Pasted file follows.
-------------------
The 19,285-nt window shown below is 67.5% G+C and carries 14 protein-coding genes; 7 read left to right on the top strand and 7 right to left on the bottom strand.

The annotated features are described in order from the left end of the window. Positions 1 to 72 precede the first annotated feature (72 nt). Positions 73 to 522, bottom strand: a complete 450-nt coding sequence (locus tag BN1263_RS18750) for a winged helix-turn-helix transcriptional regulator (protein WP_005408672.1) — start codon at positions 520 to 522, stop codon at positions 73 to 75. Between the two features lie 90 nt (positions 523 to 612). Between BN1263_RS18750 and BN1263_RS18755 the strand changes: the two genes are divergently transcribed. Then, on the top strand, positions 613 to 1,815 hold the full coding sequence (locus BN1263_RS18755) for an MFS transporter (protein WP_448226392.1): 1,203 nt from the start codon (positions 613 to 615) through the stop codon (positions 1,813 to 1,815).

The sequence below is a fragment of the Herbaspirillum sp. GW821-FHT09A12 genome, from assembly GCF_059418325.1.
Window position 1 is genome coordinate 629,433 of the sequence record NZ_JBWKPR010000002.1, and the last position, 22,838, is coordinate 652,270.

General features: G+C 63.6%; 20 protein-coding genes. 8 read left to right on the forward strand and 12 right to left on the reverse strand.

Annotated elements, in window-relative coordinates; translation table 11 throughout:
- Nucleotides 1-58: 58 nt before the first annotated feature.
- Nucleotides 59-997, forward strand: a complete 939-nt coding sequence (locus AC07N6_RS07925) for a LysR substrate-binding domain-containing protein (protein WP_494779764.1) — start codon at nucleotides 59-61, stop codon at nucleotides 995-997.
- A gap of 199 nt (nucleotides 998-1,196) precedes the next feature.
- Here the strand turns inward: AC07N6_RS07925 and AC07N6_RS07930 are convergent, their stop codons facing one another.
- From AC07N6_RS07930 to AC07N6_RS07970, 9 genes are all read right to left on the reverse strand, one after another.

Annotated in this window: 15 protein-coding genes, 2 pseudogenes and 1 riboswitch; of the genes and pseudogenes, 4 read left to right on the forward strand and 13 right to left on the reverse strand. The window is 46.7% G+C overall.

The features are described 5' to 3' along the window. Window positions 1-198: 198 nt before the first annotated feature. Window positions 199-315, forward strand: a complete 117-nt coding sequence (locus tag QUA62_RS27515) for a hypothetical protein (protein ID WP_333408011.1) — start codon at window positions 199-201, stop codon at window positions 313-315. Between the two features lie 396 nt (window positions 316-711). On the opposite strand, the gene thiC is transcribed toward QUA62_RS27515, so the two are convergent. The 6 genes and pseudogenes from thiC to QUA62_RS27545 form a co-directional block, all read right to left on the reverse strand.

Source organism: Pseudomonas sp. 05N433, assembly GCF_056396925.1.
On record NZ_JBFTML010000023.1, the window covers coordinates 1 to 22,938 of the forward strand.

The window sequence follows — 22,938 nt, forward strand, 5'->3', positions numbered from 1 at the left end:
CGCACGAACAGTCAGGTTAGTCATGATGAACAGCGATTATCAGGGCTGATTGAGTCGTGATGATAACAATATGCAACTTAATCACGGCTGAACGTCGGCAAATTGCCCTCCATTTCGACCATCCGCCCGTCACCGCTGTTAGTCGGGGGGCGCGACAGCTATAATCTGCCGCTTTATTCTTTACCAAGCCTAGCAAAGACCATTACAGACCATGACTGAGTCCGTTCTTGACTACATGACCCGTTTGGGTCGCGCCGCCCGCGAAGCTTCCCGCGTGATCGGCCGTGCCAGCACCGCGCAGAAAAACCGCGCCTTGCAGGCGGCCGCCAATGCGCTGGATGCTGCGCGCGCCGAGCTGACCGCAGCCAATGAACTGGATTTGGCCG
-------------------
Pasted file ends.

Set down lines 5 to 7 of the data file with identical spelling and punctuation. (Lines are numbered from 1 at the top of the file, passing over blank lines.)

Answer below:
General features: G+C 63.6%; 20 protein-coding genes. 8 read left to right on the forward strand and 12 right to left on the reverse strand.

Annotated elements, in window-relative coordinates; translation table 11 throughout:
- Nucleotides 1-58: 58 nt before the first annotated feature.